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New Rules In Place For U.S. Skiers This Season

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With resorts beginning to open up across America, skiers and boarders are preparing for a winter season which will look a little different to normal.

The COVID-19 pandemic has changed many of the ways we enjoy ourselves, and ski hills are no exception. The good news for skiers and boarders is that, unlike many other entertainment and sport activities, all the major U.S. ski resorts are planning to open this winter season – offering the chance to get some much-needed fresh turns, clear alpine air and good exercise over the coming months.

Sunset over ski resort

Since ski hills were forced to close early last March as the pandemic swept across the country, resorts have had several months to prepare new practices and rules to enable them to open safely for the winter 2020/21 season. This does mean that skiers can expect a slightly difference experience to what they’re used to – but for many the changes will be worth it to enjoy a full season on the slopes.

snowboarder on slope

Plan In Advance To Ensure Access

The main differences that skiers will experience this season will be driven by the need to guard against overcrowding and ensure social distancing is maintained at all times. In practice, this means reduced capacity on the slopes and may require skiers to plan their days on the hill in advance.

ski lift line

Each resort has different rules in place regarding reservations and ticket sales, so skiers are best advised to check with the customer service teams at their preferred location before planning any trips. The two main US resort groupings – Vail Resorts (with 33 US resorts including Vail itself, Stowe, Park City, Beaver Creek and Breckenridge) and Alterra Mountain Co. (spanning 15 US resorts including Stratton, Deer Valley, Mammoth Mountain and Steamboat, as well as 28 partner destinations) – are taking contrasting approaches.

Vail resort at dusk

Vail Resort’s Epic Pass holders will be required to book their days on the hill in advance, receiving seven ‘priority days’ which they can use across the whole season. They will then be allowed to book as many ski days as they like, availability depending, a week in advance for each week of the season. Reassuringly for Epic Pass holders, Vail CEO Rob Katz said “For the vast majority of days during the season, we believe everyone who wants to get on our mountains will be able to”.

Those with Alterra’s Ikon Pass will have to check with their chosen destinations, as the company is allowing its resorts to use their own discretion when it comes to requiring advance reservations. As it stands, most of Alterra’s resorts are not planning for Ikon Pass holders to book ski days in advance. A spokesperson for Montana’s Big Sky, one of Alterra’s partner resorts, said “With 5,850 acres and 38 lifts, we offer more than an acre per skier on average and feel confident we can handle our normal volume of skiers”.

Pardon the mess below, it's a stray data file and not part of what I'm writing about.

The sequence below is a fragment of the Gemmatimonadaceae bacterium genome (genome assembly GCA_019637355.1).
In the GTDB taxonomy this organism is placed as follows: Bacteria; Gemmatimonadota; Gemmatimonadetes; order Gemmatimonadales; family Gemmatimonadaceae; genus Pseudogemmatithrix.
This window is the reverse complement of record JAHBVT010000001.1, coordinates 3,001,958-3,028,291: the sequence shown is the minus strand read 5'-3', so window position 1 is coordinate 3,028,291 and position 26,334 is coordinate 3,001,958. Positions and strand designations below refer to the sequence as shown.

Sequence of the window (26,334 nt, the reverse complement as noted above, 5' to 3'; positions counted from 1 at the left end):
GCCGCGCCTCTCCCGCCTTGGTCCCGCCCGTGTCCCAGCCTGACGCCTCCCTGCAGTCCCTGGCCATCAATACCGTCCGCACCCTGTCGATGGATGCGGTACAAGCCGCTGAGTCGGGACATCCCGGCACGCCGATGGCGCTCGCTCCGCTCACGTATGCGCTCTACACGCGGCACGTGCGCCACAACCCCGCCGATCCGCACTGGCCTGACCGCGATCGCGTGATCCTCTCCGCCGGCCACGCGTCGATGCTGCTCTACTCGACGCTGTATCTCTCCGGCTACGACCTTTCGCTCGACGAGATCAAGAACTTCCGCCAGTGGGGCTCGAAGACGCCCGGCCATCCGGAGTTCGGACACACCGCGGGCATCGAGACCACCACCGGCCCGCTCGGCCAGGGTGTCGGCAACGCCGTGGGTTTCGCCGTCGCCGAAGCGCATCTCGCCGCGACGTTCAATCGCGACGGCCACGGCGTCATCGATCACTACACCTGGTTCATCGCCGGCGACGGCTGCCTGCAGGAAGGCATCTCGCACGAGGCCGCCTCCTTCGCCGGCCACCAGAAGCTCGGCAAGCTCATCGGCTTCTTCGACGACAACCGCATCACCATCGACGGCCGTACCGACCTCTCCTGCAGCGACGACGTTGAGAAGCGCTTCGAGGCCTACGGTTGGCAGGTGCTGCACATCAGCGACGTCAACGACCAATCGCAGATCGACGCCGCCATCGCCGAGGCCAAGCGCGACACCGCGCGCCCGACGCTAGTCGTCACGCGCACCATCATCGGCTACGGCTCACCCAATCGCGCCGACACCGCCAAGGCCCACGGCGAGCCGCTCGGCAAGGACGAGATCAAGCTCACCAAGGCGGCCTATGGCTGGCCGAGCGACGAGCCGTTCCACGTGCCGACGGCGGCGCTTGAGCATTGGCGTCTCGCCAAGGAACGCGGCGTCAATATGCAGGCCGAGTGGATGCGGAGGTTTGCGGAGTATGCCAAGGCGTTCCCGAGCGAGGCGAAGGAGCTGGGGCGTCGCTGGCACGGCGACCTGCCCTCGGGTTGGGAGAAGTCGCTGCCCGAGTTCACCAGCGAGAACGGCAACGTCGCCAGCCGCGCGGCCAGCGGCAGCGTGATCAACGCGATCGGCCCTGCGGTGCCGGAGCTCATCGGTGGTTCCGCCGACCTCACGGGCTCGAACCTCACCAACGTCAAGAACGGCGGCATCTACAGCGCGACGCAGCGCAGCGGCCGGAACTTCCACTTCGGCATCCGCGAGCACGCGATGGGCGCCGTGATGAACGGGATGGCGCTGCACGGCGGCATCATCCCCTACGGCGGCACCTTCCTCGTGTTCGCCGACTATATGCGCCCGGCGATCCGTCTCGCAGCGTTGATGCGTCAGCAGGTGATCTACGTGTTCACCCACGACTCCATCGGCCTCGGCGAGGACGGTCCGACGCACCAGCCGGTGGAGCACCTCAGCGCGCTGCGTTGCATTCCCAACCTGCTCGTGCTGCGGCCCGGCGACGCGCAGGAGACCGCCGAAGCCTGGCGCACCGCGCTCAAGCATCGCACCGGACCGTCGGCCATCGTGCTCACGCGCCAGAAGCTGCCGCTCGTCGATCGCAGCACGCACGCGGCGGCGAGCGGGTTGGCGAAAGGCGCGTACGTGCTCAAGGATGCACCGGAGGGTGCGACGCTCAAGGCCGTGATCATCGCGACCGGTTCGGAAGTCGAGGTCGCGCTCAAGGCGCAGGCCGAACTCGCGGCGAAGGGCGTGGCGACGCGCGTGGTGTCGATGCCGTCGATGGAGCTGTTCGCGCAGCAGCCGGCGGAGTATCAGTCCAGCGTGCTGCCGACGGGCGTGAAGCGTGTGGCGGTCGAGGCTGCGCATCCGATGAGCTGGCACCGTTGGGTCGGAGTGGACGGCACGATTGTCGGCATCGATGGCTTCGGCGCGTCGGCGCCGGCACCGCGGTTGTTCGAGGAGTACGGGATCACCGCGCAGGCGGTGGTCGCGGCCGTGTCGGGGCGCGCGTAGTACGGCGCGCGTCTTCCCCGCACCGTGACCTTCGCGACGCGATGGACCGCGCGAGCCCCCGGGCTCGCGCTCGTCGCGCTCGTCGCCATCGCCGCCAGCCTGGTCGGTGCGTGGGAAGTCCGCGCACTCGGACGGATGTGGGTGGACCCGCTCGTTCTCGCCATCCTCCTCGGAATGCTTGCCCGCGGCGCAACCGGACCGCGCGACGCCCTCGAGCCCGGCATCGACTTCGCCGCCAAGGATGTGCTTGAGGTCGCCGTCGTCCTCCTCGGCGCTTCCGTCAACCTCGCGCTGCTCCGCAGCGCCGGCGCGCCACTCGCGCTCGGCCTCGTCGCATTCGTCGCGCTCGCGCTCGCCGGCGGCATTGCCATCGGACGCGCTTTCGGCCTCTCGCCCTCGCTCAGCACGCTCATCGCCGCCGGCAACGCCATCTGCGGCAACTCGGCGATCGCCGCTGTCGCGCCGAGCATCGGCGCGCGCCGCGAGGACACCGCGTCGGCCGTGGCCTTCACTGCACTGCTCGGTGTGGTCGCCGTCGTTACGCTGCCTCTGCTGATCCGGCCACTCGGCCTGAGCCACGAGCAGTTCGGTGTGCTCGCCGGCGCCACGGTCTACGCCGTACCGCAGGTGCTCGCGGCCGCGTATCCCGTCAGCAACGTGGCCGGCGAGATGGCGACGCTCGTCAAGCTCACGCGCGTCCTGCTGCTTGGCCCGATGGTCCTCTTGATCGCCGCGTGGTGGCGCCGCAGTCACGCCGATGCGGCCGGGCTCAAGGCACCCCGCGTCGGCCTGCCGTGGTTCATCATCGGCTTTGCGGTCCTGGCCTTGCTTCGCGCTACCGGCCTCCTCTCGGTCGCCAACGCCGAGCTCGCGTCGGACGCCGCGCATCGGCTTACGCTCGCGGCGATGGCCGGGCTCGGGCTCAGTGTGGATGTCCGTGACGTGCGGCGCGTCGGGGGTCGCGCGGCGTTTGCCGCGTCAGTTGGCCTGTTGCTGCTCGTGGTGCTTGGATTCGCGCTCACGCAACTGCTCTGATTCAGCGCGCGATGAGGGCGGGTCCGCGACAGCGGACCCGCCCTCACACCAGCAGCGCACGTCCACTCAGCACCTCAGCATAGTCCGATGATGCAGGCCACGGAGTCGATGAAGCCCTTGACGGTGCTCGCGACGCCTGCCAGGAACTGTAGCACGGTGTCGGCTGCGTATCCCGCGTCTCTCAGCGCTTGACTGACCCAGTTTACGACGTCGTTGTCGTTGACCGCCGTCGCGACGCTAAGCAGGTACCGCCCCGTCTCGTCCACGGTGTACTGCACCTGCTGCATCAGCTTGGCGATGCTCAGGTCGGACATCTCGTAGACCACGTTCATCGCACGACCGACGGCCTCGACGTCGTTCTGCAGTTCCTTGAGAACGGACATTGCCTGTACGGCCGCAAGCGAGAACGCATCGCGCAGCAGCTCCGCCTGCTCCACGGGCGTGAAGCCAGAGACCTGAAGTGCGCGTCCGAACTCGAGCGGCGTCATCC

While seasons pass holders are likely to get their desired days on the mountain, the upcoming season is not looking so rosy for occasional skiers or spontaneous trips. Both Vail and Alterra are limiting the availability of day-skiing passes, and in most cases skiers will have to purchase their lift tickets well in advance in order to secure a spot.

skiers top of hill

Social Distancing A Key Feature Of Upcoming Season

When it comes to the actual skiing experience, the main differences will be in crowded spaces such as lift lines, gondolas, lodges and restaurants  – where social distancing and mask wearing is likely to be required. Most resorts are reducing capacity in enclosed spaces and asking guests to remain within their own parties.

For example, chairlifts and gondolas are unlikely to be filled to capacity, with guests required to upload only with their immediate party, or otherwise with appropriate social distancing. On busy days such as weekends and holidays, this is does have the potential to increase lift lines – which will also have to be socially distanced.

New Changes Canadians Can Expect At Ski Hills This Winter

Skiers may need to plan their breaks in advance too – with many on-mountain restaurants requiring guests to pre-book in order to secure a table. The alpine dining experience is likely to be altogether different in many cases, with resorts expanding their outdoor heated dining spaces and offering more ‘grab and go’ options.

For example, Aspen’s Sundeck restaurant will offer expanded outdoor dining with heated tents, while Sugarbush will provide private heated cabanas for rent. Steamboat’s mobile eateries Pizza Ranger and Taco Beast are also likely to prove popular this season.

eating in mountain restaurant

Unfortunately for partygoers, the apres-ski experience is likely to be very different this winter, with socially distanced tables, no dancing allowed and early closures. Many resorts are not offering a full bar service, with only pre-packaged beer and wine available.

Despite the changes to be expected this coming season, after many cancelled vacations and travel restrictions since the pandemic began, skiers and boarders will just be relieved that they can get back on the slopes at all.

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